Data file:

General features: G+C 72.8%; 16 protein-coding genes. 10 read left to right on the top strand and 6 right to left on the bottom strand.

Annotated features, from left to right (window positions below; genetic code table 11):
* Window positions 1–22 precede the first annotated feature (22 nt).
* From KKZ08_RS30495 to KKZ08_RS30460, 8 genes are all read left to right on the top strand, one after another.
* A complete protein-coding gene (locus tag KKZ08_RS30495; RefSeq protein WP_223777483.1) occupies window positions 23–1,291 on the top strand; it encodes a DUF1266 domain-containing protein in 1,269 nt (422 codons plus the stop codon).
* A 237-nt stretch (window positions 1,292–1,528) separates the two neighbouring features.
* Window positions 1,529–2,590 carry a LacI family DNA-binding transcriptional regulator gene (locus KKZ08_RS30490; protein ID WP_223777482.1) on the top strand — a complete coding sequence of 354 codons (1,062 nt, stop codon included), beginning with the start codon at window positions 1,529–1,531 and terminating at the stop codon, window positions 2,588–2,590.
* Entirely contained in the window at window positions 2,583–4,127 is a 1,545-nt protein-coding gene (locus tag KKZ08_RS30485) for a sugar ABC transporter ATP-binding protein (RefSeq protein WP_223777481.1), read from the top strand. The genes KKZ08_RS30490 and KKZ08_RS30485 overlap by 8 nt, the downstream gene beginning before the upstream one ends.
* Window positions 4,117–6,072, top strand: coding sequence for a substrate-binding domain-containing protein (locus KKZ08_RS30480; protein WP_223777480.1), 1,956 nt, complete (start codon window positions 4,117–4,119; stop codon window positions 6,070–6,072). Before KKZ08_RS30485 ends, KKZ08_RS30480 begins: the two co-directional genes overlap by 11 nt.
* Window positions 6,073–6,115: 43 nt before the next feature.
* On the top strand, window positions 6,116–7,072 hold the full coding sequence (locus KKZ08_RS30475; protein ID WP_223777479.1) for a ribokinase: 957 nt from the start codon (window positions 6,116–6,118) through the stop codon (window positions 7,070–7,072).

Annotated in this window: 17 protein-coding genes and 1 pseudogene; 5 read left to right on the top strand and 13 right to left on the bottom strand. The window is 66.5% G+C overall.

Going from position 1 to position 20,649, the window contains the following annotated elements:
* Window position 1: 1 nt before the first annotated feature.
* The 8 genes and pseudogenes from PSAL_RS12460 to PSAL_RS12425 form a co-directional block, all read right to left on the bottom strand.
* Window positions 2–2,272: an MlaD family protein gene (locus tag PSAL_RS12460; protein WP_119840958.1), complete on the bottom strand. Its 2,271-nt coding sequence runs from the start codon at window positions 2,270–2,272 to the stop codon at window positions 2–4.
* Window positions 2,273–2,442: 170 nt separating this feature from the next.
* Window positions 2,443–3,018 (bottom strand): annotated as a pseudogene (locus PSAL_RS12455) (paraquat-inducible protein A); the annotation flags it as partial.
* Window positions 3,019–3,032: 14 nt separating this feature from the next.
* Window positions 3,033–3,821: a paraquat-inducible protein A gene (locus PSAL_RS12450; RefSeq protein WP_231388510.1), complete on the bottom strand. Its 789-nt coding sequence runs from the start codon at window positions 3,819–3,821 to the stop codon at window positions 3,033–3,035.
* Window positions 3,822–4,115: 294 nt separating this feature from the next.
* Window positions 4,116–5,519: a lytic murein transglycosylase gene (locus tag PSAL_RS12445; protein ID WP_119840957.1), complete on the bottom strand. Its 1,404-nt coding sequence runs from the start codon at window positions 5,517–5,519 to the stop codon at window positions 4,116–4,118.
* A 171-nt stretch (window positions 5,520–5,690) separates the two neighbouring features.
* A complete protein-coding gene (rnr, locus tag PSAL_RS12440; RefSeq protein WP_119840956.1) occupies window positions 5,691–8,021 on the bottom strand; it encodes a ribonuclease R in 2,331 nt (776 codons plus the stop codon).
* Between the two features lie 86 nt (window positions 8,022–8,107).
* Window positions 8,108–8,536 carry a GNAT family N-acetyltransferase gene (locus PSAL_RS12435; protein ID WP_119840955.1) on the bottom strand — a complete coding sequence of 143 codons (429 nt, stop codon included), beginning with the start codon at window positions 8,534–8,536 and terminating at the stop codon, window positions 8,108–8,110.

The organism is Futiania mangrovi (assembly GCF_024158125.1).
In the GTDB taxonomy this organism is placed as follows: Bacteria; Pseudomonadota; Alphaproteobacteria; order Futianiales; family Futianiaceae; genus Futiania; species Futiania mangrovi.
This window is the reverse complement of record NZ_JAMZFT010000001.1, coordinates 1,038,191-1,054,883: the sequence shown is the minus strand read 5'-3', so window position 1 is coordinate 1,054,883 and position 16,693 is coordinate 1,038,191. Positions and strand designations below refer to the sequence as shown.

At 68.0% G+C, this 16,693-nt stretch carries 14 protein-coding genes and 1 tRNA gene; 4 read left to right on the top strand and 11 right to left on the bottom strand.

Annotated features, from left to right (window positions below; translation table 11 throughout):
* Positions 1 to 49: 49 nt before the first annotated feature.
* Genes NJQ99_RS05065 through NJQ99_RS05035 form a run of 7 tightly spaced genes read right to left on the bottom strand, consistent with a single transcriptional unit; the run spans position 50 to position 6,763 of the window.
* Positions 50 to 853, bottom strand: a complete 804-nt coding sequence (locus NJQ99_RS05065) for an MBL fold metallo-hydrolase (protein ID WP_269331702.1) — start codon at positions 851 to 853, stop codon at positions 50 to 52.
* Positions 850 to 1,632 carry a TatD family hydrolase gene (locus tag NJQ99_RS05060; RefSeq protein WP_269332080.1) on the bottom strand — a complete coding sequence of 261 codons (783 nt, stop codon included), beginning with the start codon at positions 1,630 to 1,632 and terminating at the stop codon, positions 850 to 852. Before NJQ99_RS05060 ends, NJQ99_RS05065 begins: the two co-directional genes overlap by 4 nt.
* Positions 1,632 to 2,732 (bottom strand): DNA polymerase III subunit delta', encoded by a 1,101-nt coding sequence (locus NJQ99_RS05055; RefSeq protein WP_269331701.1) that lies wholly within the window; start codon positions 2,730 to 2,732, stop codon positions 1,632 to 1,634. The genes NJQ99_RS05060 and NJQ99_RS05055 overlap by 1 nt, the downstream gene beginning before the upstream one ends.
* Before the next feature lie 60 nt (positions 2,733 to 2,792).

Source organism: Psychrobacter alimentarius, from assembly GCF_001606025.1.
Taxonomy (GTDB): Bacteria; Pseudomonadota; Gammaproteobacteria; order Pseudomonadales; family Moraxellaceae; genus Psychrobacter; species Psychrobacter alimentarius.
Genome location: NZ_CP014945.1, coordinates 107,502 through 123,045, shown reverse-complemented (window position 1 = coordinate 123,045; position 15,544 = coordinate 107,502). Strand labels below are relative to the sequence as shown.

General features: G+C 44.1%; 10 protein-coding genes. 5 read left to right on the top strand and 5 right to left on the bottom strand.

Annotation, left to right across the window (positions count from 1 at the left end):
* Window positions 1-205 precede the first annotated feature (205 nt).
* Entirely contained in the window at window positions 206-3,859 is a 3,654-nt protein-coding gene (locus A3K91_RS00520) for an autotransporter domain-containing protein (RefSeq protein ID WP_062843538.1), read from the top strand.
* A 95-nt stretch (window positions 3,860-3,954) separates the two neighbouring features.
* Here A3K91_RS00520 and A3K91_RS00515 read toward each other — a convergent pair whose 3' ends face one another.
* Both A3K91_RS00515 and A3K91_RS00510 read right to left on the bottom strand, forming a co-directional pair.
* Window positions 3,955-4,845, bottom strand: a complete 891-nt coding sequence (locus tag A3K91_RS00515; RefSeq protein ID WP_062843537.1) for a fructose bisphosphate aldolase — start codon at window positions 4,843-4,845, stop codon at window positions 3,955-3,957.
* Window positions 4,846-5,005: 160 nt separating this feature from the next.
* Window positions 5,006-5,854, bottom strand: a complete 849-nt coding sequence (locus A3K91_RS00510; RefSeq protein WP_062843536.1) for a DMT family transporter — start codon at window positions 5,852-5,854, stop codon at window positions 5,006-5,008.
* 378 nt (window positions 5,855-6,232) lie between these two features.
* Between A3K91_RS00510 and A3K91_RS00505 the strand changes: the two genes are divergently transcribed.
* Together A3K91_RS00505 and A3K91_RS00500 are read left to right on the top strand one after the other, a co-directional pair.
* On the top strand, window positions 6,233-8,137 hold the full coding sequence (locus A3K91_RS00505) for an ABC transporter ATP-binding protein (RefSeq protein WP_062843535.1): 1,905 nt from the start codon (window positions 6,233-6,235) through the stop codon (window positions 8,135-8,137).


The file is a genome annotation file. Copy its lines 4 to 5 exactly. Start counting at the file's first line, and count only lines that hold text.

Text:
* From KKZ08_RS30495 to KKZ08_RS30460, 8 genes are all read left to right on the top strand, one after another.
* A complete protein-coding gene (locus tag KKZ08_RS30495; RefSeq protein WP_223777483.1) occupies window positions 23–1,291 on the top strand; it encodes a DUF1266 domain-containing protein in 1,269 nt (422 codons plus the stop codon).